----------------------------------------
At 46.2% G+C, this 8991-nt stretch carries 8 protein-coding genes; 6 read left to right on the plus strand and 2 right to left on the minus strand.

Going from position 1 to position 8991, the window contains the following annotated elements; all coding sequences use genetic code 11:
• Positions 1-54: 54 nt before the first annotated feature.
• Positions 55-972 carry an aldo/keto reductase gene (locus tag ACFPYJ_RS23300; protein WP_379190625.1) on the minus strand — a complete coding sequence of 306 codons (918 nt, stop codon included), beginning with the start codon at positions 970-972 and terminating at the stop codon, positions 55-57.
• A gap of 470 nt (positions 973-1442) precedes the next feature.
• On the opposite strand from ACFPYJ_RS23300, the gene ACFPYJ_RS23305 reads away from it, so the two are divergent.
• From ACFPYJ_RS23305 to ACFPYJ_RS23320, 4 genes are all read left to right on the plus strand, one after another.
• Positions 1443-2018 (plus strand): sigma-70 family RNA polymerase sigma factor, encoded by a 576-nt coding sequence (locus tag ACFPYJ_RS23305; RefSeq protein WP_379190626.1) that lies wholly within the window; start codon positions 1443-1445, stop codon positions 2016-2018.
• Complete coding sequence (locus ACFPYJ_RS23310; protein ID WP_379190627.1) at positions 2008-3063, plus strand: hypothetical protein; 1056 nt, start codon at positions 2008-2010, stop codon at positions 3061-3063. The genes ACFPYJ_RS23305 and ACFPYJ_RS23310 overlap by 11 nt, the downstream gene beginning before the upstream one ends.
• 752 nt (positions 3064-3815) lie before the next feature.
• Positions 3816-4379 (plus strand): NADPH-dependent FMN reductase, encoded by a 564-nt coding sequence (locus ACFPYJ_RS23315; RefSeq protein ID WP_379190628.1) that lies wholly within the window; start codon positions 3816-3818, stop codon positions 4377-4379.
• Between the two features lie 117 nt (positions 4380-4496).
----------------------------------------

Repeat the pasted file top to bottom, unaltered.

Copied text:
At 46.2% G+C, this 8991-nt stretch carries 8 protein-coding genes; 6 read left to right on the plus strand and 2 right to left on the minus strand.

Going from position 1 to position 8991, the window contains the following annotated elements; all coding sequences use genetic code 11:
• Positions 1-54: 54 nt before the first annotated feature.
• Positions 55-972 carry an aldo/keto reductase gene (locus tag ACFPYJ_RS23300; protein WP_379190625.1) on the minus strand — a complete coding sequence of 306 codons (918 nt, stop codon included), beginning with the start codon at positions 970-972 and terminating at the stop codon, positions 55-57.
• A gap of 470 nt (positions 973-1442) precedes the next feature.
• On the opposite strand from ACFPYJ_RS23300, the gene ACFPYJ_RS23305 reads away from it, so the two are divergent.
• From ACFPYJ_RS23305 to ACFPYJ_RS23320, 4 genes are all read left to right on the plus strand, one after another.
• Positions 1443-2018 (plus strand): sigma-70 family RNA polymerase sigma factor, encoded by a 576-nt coding sequence (locus tag ACFPYJ_RS23305; RefSeq protein WP_379190626.1) that lies wholly within the window; start codon positions 1443-1445, stop codon positions 2016-2018.
• Complete coding sequence (locus ACFPYJ_RS23310; protein ID WP_379190627.1) at positions 2008-3063, plus strand: hypothetical protein; 1056 nt, start codon at positions 2008-2010, stop codon at positions 3061-3063. The genes ACFPYJ_RS23305 and ACFPYJ_RS23310 overlap by 11 nt, the downstream gene beginning before the upstream one ends.
• 752 nt (positions 3064-3815) lie before the next feature.
• Positions 3816-4379 (plus strand): NADPH-dependent FMN reductase, encoded by a 564-nt coding sequence (locus ACFPYJ_RS23315; RefSeq protein ID WP_379190628.1) that lies wholly within the window; start codon positions 3816-3818, stop codon positions 4377-4379.
• Between the two features lie 117 nt (positions 4380-4496).